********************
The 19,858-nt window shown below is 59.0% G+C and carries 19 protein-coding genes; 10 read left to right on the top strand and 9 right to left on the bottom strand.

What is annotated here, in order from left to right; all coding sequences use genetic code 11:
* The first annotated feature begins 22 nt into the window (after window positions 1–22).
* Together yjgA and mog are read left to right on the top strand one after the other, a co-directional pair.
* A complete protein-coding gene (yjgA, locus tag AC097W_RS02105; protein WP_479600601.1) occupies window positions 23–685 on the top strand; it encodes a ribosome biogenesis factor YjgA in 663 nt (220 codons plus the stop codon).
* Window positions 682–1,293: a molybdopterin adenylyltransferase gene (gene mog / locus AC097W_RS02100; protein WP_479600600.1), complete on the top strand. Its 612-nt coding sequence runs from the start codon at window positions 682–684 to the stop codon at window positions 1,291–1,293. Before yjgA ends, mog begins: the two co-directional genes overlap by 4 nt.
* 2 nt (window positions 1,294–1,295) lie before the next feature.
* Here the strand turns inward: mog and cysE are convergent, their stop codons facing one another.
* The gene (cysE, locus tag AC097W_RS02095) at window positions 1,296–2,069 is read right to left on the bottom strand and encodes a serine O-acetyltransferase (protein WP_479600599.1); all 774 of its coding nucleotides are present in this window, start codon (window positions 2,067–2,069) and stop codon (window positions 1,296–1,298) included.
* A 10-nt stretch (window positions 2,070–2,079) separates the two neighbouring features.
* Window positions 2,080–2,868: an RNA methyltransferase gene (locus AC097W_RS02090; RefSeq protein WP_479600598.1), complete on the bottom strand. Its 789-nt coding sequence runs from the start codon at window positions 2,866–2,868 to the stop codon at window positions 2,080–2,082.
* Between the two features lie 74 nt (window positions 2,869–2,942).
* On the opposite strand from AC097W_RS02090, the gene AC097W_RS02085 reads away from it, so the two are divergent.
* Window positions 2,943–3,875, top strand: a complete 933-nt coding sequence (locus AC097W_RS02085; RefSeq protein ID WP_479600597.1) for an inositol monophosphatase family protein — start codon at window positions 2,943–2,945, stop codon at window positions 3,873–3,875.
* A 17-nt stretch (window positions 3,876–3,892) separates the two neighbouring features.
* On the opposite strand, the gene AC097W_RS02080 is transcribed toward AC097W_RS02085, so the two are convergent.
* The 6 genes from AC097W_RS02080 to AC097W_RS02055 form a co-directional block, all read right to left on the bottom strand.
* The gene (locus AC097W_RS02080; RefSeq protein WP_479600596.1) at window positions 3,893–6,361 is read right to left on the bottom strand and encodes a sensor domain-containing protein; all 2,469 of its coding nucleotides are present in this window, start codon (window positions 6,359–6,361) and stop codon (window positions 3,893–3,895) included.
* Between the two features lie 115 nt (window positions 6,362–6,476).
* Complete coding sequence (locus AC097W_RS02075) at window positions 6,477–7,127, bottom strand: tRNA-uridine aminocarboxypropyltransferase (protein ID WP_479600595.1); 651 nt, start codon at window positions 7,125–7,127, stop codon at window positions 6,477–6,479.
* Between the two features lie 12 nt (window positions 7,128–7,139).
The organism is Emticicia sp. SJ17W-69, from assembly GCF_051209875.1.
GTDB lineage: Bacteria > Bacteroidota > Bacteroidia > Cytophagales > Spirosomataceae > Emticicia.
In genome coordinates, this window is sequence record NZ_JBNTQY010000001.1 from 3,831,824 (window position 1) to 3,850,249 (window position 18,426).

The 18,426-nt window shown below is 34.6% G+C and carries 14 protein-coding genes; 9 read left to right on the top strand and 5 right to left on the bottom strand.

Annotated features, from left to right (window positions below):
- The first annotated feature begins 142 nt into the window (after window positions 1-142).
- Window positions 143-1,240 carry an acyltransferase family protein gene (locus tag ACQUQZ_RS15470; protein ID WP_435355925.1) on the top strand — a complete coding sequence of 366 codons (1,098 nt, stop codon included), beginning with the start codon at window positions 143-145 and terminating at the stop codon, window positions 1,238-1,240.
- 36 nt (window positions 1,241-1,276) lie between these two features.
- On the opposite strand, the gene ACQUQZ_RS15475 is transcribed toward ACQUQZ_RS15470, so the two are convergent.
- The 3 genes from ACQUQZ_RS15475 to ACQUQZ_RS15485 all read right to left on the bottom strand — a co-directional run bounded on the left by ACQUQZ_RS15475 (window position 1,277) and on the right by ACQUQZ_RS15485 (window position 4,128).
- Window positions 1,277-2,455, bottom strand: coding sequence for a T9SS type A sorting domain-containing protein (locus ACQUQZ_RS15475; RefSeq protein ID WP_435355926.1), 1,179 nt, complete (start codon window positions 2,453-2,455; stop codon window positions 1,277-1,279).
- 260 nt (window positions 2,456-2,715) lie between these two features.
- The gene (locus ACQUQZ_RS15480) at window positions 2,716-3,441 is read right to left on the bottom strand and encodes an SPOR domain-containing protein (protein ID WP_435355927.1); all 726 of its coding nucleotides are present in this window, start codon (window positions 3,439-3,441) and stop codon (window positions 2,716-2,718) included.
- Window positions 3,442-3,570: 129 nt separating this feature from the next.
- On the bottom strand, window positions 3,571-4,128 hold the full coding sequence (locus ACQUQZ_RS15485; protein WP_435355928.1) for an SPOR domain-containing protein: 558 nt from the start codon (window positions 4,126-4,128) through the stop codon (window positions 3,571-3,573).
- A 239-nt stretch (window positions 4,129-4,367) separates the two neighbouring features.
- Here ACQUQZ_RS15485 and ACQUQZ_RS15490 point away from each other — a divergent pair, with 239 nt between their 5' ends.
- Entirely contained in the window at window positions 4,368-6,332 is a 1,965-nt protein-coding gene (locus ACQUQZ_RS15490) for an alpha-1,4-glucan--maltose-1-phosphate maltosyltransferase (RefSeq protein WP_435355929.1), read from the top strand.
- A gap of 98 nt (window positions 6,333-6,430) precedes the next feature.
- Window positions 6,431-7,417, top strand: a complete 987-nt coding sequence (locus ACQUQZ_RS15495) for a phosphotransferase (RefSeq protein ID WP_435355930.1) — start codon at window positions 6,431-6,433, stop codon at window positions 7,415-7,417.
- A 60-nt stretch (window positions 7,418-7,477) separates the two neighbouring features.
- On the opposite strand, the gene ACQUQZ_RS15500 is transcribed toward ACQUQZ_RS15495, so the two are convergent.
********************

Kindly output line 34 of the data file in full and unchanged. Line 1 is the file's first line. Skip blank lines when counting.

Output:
- The gene (locus ACQUQZ_RS15480) at window positions 2,716-3,441 is read right to left on the bottom strand and encodes an SPOR domain-containing protein (protein ID WP_435355927.1); all 726 of its coding nucleotides are present in this window, start codon (window positions 3,439-3,441) and stop codon (window positions 2,716-2,718) included.